It's official: We named our daughter שׁוֹשַׁנָּה אֲבִגָיִל. (She had to have a name before they released her from the hospital on Saturday, but for a variety of reasons involving a newborn baby it has taken me awhile to post the name here.)
The trouble with choosing Hebrew names is that one must decide how to spell them in English. Transliterating the middle name, אֲבִגָיִל, is straightforward and, because it appears in 1 Samuel 25 as the name for King David's second wife (formerly married to Nabal), and is relatively common in English, everyone knows how to spell and pronounce Abigail.
Unlike Abigail, שׁוֹשַׁנָּה is never used as a proper name in the Hebrew Bible. Strict adherence to the rules of transliteration would result in Shoshannah. We decided to do away with the final 'h' because it is silent, but the dagesh forte (the raised dot) in the 'nun' (נּ) created a small dilemma. The dagesh strengthens the consonant, which is normally represented in transliteration by a doubling of the letter--in this case, two n's. t. observed that the double 'n' might help in English pronunciation since English speakers expect the 'a' to be a long ah vowel before a double consonant, and a short eh vowel before a single consonant. The single consonant could have people pronouncing her name 'Shoshane-ah' instead of 'Shoshawnah. I preferred Shoshana to Shoshanna, however, and reasoned that the name was common enough for this not to be an issue. And so we went with Shoshana.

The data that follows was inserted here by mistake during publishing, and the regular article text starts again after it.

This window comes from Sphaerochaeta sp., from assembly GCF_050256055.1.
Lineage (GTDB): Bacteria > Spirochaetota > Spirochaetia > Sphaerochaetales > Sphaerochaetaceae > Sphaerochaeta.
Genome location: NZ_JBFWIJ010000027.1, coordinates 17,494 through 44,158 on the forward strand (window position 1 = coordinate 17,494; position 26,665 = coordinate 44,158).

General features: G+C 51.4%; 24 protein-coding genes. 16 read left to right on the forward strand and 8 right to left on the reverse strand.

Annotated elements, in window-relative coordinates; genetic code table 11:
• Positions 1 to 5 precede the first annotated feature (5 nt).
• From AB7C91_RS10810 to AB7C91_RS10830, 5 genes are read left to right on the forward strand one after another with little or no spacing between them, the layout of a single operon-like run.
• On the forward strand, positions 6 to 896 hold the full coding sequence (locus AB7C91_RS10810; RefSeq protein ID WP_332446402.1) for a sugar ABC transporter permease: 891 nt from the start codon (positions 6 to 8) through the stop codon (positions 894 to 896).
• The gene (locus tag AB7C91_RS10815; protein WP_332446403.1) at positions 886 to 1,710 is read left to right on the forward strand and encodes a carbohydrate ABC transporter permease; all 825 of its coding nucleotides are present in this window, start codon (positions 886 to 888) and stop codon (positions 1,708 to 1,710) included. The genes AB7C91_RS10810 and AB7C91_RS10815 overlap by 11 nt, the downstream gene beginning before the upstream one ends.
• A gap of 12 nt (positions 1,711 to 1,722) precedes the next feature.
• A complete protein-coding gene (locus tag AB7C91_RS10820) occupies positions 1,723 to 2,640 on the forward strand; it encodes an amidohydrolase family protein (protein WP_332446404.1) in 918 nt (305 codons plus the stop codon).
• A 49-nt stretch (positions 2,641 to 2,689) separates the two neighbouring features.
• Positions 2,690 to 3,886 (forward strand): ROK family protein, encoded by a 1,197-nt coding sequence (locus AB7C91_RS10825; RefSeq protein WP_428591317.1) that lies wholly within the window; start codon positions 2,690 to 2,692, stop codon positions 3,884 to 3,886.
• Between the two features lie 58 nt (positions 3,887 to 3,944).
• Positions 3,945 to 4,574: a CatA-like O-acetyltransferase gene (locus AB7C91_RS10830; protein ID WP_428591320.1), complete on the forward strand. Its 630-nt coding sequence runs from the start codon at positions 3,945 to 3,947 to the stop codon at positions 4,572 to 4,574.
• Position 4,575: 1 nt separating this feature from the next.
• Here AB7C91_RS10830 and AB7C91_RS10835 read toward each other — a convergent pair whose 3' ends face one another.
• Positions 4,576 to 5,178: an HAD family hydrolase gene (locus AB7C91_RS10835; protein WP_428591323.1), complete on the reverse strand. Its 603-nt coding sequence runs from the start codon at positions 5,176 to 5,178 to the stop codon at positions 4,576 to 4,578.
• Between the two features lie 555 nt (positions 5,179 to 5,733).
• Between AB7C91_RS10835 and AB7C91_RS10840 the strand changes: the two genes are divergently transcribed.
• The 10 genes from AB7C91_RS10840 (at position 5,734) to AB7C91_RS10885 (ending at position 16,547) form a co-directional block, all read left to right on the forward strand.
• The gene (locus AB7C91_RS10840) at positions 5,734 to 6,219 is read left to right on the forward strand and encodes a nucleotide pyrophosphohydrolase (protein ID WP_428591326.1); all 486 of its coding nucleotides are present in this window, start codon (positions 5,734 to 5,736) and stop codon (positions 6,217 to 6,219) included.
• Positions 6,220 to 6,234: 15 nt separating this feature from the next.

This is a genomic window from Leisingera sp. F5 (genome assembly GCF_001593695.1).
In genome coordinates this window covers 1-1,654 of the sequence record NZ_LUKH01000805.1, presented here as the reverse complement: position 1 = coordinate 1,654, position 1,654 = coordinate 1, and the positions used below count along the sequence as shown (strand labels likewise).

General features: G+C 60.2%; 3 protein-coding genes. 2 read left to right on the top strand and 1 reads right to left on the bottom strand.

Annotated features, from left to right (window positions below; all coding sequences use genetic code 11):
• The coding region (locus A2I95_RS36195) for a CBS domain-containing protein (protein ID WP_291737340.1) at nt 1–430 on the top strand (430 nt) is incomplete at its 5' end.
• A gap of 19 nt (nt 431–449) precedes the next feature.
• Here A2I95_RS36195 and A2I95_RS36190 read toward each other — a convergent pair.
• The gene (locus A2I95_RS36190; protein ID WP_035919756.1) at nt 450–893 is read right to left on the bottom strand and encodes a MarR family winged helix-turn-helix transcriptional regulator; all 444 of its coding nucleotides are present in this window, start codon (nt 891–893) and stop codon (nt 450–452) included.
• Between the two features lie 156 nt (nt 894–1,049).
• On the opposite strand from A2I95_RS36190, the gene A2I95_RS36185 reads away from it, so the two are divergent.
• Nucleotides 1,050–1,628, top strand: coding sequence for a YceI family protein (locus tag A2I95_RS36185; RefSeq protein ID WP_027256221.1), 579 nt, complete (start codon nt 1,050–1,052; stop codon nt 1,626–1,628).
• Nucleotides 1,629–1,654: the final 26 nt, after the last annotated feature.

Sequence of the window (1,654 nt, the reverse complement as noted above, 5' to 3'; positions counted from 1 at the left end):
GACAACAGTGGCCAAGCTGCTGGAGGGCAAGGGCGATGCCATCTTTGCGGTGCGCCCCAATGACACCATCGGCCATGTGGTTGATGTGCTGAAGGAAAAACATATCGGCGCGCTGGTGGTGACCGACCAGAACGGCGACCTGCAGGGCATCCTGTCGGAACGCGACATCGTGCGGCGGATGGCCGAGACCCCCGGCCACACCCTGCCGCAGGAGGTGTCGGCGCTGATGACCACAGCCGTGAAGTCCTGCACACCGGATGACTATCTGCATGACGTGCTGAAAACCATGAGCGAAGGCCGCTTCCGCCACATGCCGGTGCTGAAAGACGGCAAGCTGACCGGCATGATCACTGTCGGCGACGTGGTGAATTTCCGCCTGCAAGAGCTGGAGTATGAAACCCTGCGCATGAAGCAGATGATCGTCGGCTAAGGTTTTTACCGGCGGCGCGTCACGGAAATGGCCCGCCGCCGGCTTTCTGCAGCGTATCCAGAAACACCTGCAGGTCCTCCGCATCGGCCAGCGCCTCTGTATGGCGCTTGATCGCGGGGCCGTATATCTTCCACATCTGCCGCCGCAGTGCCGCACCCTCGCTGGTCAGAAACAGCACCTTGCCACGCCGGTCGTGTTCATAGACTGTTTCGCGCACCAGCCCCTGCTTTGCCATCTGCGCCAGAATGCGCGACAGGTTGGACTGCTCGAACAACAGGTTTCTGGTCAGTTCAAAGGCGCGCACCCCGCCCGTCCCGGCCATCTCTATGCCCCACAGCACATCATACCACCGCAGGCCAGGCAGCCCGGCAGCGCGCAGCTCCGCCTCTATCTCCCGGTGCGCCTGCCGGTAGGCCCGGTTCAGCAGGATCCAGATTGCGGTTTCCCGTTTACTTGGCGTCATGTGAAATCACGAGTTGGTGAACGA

(A google search confirmed that the spelling Shoshana is more common than Shoshanna. I suspect this is because it is a predominantly Jewish name. Since Modern Hebrew is written without vowels or dageshes, the dagesh does not play a role in transliteration.)
It turns out that Shoshana is not at all common in these parts. No one seems to have heard the name before or to be sure how to pronounce it. I haven't heard 'Shoshane-ah' yet, but 'Shoshahnah' is a common first attempt. For the record, Shoshana is pronounced 'Shoshawna.'
In case you are wondering, Shoshana is the Hebrew word for lily (apparently including the water lily or lotus; see Song of Solomon 2:1-2; Hos 14:6). Although it is not used as a proper name in the Old Testament, the Greek transliteration of Shoshana appears in the story of Susannah in the Apocrypha; in Luke 8:3 a Susanna is included among the women who traveled with Jesus and the twelve and "who provided for them out of their resources."
Abigail means "my father was delighted." Fitting.